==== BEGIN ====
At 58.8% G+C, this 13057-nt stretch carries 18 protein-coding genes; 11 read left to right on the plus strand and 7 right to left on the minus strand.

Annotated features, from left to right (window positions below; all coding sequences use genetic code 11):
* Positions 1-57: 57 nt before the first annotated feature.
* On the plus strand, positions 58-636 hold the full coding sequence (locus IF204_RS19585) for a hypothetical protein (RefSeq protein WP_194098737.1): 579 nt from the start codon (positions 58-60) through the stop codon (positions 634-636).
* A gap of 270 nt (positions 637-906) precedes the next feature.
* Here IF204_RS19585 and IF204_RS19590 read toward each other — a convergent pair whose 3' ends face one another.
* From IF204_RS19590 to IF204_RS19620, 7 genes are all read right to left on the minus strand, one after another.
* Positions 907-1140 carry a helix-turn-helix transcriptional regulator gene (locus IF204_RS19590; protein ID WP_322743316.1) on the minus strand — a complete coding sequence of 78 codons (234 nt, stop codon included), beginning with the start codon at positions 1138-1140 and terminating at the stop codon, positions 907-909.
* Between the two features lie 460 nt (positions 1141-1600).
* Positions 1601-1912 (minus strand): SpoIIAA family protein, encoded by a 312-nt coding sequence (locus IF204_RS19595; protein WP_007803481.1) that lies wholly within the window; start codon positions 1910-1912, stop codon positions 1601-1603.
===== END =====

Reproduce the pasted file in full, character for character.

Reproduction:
At 58.8% G+C, this 13057-nt stretch carries 18 protein-coding genes; 11 read left to right on the plus strand and 7 right to left on the minus strand.

Annotated features, from left to right (window positions below; all coding sequences use genetic code 11):
* Positions 1-57: 57 nt before the first annotated feature.
* On the plus strand, positions 58-636 hold the full coding sequence (locus IF204_RS19585) for a hypothetical protein (RefSeq protein WP_194098737.1): 579 nt from the start codon (positions 58-60) through the stop codon (positions 634-636).
* A gap of 270 nt (positions 637-906) precedes the next feature.
* Here IF204_RS19585 and IF204_RS19590 read toward each other — a convergent pair whose 3' ends face one another.
* From IF204_RS19590 to IF204_RS19620, 7 genes are all read right to left on the minus strand, one after another.
* Positions 907-1140 carry a helix-turn-helix transcriptional regulator gene (locus IF204_RS19590; protein ID WP_322743316.1) on the minus strand — a complete coding sequence of 78 codons (234 nt, stop codon included), beginning with the start codon at positions 1138-1140 and terminating at the stop codon, positions 907-909.
* Between the two features lie 460 nt (positions 1141-1600).
* Positions 1601-1912 (minus strand): SpoIIAA family protein, encoded by a 312-nt coding sequence (locus IF204_RS19595; protein WP_007803481.1) that lies wholly within the window; start codon positions 1910-1912, stop codon positions 1601-1603.